Gösgen Nuclear Power Plant in Switzerland is one of the many organizations we work with in this sector, supporting the cybersecurity team to reduce their cyber risk level while promoting employee productivity. This is a common balancing act for security teams who need to provide employees with Internet access without putting the organization at risk.
A homegrown isolation solution was already deployed and proved very effective at shutting down malware access to endpoints, but it was hard to maintain and could impact essential user productivity.
Now employees of the Gösgen Nuclear Power Plant and some of their strategic supply chain partners have been surfing productively via our isolation-powered secure web gateway.
Gösgen’s IT Security Officer, Francois Gasser and his team are confident that no malicious code can reach endpoints, so now allow employee access to websites that were previously blocked. We’ve also helped reduce manual administration and improve productivity for the team by generating exceptions directly from log files to speed time to resolution.
Taking action on ransomware
For energy and utility organizations, the race is on to establish a prevention based approach to cybersecurity, rather than rely on legacy detect-and-respond that has resulted in significant losses for businesses.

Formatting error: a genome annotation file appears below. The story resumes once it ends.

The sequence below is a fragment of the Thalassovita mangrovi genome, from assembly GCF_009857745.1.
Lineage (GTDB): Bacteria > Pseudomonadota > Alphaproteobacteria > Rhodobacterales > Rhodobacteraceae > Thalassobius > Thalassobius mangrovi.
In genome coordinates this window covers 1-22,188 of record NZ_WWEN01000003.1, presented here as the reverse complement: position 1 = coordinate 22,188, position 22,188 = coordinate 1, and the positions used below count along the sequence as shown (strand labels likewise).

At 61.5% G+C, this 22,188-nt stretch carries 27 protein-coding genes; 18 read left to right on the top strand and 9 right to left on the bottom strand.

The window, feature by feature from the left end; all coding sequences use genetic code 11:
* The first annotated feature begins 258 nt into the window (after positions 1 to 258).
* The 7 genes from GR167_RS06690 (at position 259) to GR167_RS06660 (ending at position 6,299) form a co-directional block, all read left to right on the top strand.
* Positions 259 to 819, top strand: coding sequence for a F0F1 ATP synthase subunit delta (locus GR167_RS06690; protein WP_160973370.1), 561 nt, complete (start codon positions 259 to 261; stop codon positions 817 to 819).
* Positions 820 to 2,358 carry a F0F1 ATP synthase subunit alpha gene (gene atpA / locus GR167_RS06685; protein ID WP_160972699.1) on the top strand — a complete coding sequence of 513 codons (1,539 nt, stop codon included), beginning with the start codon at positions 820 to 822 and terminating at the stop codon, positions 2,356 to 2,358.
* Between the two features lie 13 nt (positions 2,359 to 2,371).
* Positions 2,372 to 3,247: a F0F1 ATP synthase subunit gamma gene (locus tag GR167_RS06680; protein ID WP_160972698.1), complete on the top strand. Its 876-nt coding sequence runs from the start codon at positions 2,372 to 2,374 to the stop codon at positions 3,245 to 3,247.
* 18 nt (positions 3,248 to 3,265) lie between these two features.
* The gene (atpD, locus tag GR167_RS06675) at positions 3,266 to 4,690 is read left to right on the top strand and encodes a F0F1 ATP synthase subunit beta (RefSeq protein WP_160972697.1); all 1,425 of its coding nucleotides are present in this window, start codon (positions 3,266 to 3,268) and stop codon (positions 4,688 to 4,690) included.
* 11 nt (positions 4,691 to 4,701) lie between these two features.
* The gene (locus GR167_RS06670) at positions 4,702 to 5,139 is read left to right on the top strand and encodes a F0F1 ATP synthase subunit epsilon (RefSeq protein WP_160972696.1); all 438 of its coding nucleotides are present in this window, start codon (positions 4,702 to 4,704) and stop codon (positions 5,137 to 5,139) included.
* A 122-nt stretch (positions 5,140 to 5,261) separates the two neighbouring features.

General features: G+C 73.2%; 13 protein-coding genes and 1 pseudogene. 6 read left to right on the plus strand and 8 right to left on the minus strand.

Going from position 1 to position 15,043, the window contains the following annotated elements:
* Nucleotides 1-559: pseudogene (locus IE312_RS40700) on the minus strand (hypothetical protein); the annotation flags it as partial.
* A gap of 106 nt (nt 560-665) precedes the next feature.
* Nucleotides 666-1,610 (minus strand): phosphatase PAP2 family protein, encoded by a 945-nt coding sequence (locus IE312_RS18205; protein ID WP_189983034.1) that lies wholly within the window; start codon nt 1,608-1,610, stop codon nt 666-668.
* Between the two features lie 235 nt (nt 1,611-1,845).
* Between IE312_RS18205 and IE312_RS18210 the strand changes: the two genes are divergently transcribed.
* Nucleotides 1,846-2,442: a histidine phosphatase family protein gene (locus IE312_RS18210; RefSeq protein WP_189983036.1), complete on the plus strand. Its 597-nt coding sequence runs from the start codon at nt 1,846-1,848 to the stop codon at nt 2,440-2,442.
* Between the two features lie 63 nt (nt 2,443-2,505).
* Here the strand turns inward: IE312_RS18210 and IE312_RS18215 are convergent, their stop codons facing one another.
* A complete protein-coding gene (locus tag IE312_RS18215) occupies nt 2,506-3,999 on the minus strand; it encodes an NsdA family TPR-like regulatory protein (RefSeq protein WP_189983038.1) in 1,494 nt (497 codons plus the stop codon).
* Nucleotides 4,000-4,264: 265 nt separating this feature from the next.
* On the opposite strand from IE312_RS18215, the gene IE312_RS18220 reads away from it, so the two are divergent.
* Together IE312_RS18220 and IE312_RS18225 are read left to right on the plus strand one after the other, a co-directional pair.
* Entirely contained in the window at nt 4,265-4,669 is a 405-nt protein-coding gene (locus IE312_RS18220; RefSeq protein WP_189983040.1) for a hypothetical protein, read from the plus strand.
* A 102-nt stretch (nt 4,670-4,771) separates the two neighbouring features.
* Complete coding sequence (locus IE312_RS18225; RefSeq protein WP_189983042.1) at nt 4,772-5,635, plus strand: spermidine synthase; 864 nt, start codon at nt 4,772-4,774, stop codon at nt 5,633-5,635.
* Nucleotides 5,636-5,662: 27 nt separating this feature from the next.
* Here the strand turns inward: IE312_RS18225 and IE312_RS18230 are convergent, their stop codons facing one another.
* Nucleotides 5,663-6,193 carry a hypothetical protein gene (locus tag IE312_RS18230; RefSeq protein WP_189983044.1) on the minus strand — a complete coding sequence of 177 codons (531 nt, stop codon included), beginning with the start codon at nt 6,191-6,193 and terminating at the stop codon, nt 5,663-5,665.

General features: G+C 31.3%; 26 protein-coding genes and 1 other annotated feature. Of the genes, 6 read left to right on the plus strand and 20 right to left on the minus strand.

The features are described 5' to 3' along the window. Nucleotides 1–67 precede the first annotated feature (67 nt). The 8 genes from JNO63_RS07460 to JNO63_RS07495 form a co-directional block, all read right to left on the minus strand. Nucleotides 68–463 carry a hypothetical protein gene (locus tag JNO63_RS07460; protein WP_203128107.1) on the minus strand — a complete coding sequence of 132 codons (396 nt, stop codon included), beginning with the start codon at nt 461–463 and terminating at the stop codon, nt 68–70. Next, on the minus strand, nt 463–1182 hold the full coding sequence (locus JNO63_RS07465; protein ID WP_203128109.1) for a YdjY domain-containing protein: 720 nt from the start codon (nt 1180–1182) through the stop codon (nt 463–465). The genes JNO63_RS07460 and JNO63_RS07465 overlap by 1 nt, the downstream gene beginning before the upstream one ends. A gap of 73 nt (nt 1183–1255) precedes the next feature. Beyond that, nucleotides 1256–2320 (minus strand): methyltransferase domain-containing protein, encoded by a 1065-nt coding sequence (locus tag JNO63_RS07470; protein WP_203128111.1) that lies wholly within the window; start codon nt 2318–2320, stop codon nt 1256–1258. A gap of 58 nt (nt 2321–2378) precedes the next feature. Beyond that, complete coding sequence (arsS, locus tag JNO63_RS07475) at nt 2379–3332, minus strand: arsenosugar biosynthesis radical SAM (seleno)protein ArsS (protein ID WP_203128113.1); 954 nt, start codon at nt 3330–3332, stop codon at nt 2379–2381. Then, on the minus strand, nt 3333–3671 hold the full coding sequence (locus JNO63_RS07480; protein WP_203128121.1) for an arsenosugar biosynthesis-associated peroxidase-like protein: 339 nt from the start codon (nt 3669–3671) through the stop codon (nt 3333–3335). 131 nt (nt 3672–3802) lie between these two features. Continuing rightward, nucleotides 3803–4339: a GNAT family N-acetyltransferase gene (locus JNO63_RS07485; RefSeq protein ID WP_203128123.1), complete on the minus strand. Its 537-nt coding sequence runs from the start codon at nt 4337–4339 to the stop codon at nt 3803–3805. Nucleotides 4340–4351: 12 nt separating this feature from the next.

For many, this means a Zero Trust approach to security – which creates an air gap and assumes that no traffic should be trusted – is high on their agenda. Zero Trust includes browser-based Internet traffic, as well as content within every email and document attachment.
But Zero Trust must also work at speed and scale making the legacy on-premises, appliance-based proxies that conduct standard URL filtering and sandboxing just too laborious and inflexible to stop the real threat of ransomware in its tracks. This is where isolation comes in.
Other organizations in the energy and utilities sector are deploying solutions to prevent malicious code from ever reaching the network perimeter, mobilizing isolation-powered cloud security to shut the door on malware for good and significantly reducing operational and commercial risk.
Detection should always play a role in a layered cybersecurity strategy, but focusing on a proactive, pragmatic prevention strategy gives the business, employees and partners the security they need to avoid ransomware and other sophisticated forms of attack – and, ultimately, make sure the lights don’t go out.
About the Author
Brett Raybould is EMEA Solutions Architect at Menlo Security, a leader in cloud security. In this role, he is responsible for technical sales, product demonstrations, installations, solution proposals and evaluations. Brett joined Menlo Security in 2016 and discovered how Isolation technology provides a new approach to solving the problems that detection-based systems continue to struggle with. Passionate about security, Brett has worked for over 15 years for some of the leading vendors specialising in the detection of inbound threats across web and email, and data loss prevention (DLP) including FireEye and Websense. He has represented Menlo Security as a speaker at industry events, including e-Crime & Cybersecurity Congress and Cloud Security Expo.